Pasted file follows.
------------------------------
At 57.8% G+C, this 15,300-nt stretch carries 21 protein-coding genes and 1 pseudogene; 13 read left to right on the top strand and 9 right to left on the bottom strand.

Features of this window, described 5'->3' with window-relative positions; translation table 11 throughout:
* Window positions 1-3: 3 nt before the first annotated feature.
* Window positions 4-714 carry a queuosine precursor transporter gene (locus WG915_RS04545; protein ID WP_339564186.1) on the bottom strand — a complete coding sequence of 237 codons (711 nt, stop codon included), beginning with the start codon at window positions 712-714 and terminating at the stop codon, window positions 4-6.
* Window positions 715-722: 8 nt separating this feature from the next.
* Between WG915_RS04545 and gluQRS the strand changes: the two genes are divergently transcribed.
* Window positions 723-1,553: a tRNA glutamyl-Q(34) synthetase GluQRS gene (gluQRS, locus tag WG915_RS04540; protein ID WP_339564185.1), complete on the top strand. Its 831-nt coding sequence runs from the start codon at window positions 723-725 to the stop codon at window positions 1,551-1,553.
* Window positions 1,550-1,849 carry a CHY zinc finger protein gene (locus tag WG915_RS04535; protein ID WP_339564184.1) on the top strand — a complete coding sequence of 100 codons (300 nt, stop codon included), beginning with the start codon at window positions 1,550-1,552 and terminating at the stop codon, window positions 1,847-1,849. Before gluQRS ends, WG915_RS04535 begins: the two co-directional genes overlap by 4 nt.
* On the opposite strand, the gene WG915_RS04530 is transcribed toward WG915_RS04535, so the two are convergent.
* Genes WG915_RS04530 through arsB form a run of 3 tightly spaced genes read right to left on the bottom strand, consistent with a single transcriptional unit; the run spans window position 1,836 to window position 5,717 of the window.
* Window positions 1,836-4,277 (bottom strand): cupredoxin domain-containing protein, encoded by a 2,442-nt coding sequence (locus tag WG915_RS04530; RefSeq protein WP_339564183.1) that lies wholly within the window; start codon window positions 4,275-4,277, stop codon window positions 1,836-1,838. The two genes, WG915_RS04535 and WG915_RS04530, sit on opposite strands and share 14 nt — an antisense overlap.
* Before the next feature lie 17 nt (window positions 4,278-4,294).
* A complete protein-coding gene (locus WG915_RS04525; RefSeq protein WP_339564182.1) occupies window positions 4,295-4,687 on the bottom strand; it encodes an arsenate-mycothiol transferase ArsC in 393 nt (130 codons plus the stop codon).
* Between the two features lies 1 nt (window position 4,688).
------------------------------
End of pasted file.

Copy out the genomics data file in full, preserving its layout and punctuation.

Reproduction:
At 57.8% G+C, this 15,300-nt stretch carries 21 protein-coding genes and 1 pseudogene; 13 read left to right on the top strand and 9 right to left on the bottom strand.

Features of this window, described 5'->3' with window-relative positions; translation table 11 throughout:
* Window positions 1-3: 3 nt before the first annotated feature.
* Window positions 4-714 carry a queuosine precursor transporter gene (locus WG915_RS04545; protein ID WP_339564186.1) on the bottom strand — a complete coding sequence of 237 codons (711 nt, stop codon included), beginning with the start codon at window positions 712-714 and terminating at the stop codon, window positions 4-6.
* Window positions 715-722: 8 nt separating this feature from the next.
* Between WG915_RS04545 and gluQRS the strand changes: the two genes are divergently transcribed.
* Window positions 723-1,553: a tRNA glutamyl-Q(34) synthetase GluQRS gene (gluQRS, locus tag WG915_RS04540; protein ID WP_339564185.1), complete on the top strand. Its 831-nt coding sequence runs from the start codon at window positions 723-725 to the stop codon at window positions 1,551-1,553.
* Window positions 1,550-1,849 carry a CHY zinc finger protein gene (locus tag WG915_RS04535; protein ID WP_339564184.1) on the top strand — a complete coding sequence of 100 codons (300 nt, stop codon included), beginning with the start codon at window positions 1,550-1,552 and terminating at the stop codon, window positions 1,847-1,849. Before gluQRS ends, WG915_RS04535 begins: the two co-directional genes overlap by 4 nt.
* On the opposite strand, the gene WG915_RS04530 is transcribed toward WG915_RS04535, so the two are convergent.
* Genes WG915_RS04530 through arsB form a run of 3 tightly spaced genes read right to left on the bottom strand, consistent with a single transcriptional unit; the run spans window position 1,836 to window position 5,717 of the window.
* Window positions 1,836-4,277 (bottom strand): cupredoxin domain-containing protein, encoded by a 2,442-nt coding sequence (locus tag WG915_RS04530; RefSeq protein WP_339564183.1) that lies wholly within the window; start codon window positions 4,275-4,277, stop codon window positions 1,836-1,838. The two genes, WG915_RS04535 and WG915_RS04530, sit on opposite strands and share 14 nt — an antisense overlap.
* Before the next feature lie 17 nt (window positions 4,278-4,294).
* A complete protein-coding gene (locus WG915_RS04525; RefSeq protein WP_339564182.1) occupies window positions 4,295-4,687 on the bottom strand; it encodes an arsenate-mycothiol transferase ArsC in 393 nt (130 codons plus the stop codon).
* Between the two features lies 1 nt (window position 4,688).